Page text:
Monday, January 26, 2009

Emerging neighborhoods by Los Angeles Magazine

Los Angeles Magazine interviewed me today for an upcoming real estate story about emerging neighborhoods in the area. Unfortunately, much of what I said won't be for attribution. However, here are some of the wheres and whys that we discussed:

  • Magnolia Park in Burbank for good price points and excellent schools;

  • Porter Ranch for brand new homes and decent prices;

  • Shadow Hills for proximity to mountain trails and equestrian property;

  • Studio City/Tujunga Village for great housing stock, Carpenter School and easy commutes;

  • Arleta for decent housing stock at low prices;

  • Adams Hill in Glendale for views; and

  • South Pasadena and Linda Vista for all-around lovely neighborhoods.

Thursday, January 22, 2009

Update on my refinance

Here's the latest on our home refinance, which we began on January 6: BofA asked for the last two years' tax returns. We turned those in last week. No news since then.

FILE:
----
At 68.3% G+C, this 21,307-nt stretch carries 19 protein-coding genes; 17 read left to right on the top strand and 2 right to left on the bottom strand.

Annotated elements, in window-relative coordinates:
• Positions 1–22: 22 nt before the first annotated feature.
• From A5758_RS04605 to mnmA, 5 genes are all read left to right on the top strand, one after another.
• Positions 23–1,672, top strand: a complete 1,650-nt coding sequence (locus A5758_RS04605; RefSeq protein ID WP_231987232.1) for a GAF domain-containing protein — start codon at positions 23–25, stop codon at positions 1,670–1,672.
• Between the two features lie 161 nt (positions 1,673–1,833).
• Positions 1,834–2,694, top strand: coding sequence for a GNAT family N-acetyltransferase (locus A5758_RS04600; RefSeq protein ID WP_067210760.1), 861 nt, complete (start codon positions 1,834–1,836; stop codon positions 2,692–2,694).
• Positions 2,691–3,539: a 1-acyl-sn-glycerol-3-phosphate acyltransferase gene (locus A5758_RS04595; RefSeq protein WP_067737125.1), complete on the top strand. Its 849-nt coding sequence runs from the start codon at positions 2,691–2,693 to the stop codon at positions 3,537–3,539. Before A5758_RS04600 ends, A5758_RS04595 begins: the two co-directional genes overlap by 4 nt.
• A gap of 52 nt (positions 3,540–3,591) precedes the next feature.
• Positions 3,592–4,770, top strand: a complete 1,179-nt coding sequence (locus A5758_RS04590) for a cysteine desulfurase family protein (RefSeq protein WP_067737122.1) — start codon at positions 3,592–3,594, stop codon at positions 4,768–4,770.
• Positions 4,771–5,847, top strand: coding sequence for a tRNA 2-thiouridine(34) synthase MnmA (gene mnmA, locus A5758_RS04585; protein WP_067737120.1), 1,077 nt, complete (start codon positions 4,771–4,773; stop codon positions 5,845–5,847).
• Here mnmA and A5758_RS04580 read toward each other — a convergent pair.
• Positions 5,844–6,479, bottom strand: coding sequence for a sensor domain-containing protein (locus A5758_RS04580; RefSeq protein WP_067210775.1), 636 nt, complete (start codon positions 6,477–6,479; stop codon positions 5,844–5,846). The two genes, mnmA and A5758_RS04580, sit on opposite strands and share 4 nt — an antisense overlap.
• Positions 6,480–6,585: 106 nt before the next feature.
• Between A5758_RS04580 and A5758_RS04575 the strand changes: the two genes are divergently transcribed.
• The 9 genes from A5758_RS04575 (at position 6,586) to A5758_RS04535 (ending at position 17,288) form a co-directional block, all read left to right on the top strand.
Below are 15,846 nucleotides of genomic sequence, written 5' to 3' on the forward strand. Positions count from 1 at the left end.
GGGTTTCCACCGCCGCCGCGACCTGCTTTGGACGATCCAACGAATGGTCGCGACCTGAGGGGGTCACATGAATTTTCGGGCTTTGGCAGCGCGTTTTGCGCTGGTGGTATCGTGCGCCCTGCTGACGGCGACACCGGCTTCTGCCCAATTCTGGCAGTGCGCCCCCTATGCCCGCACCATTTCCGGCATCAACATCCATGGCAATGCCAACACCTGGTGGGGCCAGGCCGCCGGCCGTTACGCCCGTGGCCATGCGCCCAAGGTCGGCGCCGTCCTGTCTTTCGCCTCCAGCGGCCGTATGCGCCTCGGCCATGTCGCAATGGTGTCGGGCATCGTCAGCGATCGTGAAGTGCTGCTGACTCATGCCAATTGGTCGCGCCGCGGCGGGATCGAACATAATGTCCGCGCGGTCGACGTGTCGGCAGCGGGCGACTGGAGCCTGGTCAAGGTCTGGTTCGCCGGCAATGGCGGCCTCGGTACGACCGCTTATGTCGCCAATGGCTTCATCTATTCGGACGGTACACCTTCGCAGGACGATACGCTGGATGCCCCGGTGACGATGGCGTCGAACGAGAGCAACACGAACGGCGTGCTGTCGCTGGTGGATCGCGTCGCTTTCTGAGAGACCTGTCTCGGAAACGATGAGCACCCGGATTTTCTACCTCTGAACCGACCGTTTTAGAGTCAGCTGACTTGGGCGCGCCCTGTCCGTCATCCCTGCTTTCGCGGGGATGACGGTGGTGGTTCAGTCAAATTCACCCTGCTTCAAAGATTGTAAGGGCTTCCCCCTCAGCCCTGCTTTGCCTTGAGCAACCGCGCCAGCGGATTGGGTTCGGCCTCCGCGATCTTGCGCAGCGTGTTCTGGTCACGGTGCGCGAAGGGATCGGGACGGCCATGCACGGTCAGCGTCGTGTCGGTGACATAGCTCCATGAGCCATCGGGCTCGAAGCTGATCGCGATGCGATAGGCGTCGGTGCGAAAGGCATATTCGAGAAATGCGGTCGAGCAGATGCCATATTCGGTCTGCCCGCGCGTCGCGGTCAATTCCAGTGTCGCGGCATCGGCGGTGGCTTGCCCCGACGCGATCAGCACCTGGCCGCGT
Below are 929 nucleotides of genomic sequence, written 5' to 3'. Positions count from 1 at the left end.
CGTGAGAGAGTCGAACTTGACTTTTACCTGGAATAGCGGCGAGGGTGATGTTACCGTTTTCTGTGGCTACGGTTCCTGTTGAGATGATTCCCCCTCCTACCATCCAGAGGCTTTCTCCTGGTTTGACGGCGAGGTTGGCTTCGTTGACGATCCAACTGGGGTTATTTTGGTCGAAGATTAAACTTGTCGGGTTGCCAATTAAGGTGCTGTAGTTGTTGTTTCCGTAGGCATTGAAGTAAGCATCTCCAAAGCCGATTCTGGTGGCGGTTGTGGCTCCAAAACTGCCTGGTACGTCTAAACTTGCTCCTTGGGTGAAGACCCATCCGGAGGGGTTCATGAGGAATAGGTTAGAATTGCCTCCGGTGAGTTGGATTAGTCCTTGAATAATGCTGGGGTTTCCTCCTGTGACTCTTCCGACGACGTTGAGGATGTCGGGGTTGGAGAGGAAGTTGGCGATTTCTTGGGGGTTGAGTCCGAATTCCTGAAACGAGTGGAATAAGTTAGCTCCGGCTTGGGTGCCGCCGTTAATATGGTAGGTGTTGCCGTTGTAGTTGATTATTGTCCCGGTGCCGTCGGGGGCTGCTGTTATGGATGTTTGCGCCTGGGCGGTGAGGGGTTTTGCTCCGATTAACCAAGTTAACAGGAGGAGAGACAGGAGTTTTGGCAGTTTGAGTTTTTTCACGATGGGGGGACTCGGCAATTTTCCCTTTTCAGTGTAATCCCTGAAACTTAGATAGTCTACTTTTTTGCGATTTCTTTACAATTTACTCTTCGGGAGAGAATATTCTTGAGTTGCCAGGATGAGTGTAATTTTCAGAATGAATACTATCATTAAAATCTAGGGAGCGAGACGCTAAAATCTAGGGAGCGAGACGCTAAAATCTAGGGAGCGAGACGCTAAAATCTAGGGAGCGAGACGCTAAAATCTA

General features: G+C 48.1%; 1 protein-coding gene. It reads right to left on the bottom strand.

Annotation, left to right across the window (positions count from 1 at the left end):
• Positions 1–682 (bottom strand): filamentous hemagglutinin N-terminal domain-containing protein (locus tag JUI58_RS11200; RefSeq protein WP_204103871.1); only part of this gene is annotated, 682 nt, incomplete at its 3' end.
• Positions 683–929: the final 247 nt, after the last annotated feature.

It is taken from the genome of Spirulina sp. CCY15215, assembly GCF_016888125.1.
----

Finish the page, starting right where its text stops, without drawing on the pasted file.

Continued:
L.A. County home price reductions chart and wild -- or not -- prediction

Courtesy of the L.A. Times' LALand, here's a chart of average home price reduction percentages between 2007 and 2008 by neighborhood. This is the same L.A. Times that has been crowing about the 30%-50% price reductions we've seen in the area. Now, as you'll see from the chart, that's just not true in most of the San Fernando Valley and Hollywood Hills. Yes, prices have gone down. But Studio City, for example, is down just over 10% for SFRs and just over 9% for condos. Burbank's worst number is -21% for condos in 91506. Hollywood Hills, zip 90068, is down 15+%.